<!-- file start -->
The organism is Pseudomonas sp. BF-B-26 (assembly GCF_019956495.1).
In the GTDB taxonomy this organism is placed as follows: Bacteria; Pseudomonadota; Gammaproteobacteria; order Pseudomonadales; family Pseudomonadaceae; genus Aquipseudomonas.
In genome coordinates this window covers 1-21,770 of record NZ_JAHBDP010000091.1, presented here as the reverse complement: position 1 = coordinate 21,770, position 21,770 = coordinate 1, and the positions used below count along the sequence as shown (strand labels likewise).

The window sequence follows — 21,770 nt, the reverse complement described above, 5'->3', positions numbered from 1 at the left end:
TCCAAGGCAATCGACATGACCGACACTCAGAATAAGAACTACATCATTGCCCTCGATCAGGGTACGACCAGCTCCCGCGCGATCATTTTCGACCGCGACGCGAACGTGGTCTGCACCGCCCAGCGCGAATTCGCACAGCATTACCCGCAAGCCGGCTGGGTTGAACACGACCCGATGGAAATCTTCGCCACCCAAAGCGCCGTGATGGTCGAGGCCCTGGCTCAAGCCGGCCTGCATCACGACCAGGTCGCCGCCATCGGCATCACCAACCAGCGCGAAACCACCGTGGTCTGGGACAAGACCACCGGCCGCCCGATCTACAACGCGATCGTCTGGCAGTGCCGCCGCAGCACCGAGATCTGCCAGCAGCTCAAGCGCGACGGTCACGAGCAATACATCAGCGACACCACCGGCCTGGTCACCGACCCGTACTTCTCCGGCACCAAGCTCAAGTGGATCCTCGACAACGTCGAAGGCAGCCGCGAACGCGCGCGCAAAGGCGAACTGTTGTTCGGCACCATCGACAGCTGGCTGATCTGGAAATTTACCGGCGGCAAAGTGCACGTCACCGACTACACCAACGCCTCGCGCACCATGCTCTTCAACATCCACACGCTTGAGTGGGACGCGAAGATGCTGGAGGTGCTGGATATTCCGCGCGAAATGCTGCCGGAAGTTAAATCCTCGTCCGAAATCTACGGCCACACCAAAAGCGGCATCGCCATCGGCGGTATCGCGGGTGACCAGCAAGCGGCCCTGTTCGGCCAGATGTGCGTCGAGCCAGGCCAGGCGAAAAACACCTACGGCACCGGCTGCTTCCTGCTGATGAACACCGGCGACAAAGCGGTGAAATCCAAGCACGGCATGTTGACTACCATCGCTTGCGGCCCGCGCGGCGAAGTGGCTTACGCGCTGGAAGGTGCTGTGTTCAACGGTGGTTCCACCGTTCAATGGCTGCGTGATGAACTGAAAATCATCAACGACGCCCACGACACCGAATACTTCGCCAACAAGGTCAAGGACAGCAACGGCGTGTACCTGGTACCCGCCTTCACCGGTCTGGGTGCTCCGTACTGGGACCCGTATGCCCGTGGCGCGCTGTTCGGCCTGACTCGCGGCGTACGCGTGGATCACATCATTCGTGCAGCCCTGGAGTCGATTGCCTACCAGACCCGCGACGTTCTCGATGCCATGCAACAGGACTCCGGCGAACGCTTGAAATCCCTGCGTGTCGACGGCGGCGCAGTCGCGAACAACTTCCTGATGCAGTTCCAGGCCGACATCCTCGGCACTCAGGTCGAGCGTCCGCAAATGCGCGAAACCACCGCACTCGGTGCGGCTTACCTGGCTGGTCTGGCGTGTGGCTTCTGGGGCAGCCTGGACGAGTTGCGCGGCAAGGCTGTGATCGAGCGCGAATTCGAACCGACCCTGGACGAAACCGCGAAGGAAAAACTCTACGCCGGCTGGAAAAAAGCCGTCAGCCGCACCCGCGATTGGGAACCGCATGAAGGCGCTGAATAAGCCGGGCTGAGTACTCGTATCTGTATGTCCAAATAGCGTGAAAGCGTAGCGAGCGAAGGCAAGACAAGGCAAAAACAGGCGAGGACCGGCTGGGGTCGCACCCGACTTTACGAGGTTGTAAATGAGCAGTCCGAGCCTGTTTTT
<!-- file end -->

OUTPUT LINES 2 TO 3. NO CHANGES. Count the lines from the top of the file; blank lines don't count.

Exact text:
In the GTDB taxonomy this organism is placed as follows: Bacteria; Pseudomonadota; Gammaproteobacteria; order Pseudomonadales; family Pseudomonadaceae; genus Aquipseudomonas.
In genome coordinates this window covers 1-21,770 of record NZ_JAHBDP010000091.1, presented here as the reverse complement: position 1 = coordinate 21,770, position 21,770 = coordinate 1, and the positions used below count along the sequence as shown (strand labels likewise).